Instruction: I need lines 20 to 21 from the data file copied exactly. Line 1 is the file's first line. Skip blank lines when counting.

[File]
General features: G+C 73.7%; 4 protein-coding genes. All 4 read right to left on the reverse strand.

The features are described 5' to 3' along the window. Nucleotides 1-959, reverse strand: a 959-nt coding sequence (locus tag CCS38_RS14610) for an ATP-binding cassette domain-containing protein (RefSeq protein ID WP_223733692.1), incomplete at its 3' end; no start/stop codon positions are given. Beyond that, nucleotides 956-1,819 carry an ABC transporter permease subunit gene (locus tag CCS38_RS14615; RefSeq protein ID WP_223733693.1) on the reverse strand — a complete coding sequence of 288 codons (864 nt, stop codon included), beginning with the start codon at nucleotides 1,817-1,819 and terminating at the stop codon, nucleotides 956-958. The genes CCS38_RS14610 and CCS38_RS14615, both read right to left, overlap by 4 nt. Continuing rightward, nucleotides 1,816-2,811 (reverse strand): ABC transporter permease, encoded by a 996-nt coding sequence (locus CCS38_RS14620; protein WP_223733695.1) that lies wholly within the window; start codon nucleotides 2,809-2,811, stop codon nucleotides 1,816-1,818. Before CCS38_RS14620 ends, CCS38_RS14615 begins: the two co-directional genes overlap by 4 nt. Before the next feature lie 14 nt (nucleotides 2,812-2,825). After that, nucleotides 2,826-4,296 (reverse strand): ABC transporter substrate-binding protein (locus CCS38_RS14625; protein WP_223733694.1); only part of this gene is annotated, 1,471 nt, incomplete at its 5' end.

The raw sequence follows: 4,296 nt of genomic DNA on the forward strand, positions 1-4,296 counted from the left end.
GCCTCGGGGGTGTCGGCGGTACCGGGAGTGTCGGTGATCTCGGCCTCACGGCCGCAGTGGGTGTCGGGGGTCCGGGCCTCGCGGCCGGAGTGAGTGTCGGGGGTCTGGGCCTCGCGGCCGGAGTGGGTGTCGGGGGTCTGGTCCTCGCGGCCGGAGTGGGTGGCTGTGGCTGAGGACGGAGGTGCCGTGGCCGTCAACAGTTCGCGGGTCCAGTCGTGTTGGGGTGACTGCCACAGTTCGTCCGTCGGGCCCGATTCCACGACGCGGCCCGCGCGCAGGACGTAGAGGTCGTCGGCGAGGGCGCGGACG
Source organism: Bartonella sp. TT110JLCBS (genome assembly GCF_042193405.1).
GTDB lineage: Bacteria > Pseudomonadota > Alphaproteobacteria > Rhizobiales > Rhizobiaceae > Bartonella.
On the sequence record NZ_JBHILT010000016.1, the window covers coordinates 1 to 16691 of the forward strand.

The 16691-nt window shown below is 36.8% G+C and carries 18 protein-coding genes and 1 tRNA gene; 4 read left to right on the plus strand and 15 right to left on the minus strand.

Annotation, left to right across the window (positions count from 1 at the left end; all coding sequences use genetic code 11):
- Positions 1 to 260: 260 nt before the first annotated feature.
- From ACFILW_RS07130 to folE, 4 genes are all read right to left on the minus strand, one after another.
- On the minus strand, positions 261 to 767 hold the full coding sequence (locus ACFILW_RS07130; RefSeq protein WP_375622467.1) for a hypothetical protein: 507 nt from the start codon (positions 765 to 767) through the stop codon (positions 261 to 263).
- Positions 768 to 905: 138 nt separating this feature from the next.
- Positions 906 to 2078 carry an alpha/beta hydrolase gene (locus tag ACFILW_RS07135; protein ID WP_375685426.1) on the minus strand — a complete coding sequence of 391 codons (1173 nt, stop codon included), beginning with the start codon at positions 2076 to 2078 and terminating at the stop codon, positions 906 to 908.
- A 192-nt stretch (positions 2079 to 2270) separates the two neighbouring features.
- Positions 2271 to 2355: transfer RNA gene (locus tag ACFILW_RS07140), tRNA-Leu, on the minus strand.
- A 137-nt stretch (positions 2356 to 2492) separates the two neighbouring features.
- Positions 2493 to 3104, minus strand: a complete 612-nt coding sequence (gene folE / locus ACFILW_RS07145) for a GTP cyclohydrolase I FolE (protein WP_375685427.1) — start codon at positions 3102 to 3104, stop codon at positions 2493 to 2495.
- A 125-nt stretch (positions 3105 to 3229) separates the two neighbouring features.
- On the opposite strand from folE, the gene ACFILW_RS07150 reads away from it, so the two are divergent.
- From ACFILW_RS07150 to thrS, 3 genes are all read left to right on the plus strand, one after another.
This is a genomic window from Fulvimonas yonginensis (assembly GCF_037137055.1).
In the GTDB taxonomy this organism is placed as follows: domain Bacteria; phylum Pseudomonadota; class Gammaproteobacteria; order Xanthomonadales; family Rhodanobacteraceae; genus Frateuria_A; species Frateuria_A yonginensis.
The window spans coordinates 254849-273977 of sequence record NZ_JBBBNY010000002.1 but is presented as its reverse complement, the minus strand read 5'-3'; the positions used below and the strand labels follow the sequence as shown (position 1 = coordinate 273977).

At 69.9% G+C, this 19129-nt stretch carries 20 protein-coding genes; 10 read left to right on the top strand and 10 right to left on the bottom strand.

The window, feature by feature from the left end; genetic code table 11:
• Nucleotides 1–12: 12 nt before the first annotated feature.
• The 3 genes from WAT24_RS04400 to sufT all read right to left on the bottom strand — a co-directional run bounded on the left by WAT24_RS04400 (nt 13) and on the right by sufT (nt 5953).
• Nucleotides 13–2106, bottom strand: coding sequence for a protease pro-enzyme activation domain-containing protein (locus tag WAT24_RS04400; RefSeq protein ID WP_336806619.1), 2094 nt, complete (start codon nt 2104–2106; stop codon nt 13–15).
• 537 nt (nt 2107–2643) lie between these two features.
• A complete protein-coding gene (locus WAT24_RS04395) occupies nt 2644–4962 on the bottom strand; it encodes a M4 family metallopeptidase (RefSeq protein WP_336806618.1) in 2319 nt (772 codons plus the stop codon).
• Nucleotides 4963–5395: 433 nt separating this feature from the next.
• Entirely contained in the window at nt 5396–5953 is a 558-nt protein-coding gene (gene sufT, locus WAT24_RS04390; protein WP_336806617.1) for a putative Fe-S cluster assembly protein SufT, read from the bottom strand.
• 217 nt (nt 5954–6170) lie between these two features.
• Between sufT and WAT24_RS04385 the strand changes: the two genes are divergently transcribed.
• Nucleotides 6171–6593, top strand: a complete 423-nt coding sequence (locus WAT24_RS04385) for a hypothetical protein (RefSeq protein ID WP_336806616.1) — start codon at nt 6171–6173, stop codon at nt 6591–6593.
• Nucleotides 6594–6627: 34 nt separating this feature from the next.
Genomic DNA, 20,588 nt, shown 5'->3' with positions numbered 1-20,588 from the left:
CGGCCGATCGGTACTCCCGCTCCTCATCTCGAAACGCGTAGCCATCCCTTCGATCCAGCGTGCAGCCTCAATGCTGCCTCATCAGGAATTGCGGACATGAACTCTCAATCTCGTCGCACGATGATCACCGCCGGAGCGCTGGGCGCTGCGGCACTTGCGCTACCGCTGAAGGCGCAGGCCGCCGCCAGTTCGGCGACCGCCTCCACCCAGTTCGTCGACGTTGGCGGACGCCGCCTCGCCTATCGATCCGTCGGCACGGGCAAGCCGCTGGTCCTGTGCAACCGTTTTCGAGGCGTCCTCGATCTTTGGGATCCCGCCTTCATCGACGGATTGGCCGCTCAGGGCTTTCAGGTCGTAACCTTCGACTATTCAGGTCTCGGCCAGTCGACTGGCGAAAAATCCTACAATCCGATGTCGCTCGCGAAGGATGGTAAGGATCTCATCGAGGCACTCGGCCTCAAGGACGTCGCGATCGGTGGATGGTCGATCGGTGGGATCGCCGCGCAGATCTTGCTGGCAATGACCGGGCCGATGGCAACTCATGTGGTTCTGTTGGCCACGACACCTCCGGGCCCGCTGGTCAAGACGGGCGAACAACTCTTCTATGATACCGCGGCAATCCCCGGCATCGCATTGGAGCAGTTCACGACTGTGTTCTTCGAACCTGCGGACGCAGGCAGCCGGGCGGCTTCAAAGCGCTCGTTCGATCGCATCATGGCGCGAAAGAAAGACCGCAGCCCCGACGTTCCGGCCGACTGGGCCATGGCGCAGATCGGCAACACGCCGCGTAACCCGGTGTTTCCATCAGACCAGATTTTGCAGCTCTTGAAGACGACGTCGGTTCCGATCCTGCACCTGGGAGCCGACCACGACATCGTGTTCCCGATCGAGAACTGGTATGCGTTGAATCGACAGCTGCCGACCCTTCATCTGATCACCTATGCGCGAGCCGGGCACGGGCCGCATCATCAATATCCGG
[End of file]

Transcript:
- On the opposite strand from folE, the gene ACFILW_RS07150 reads away from it, so the two are divergent.
- From ACFILW_RS07150 to thrS, 3 genes are all read left to right on the plus strand, one after another.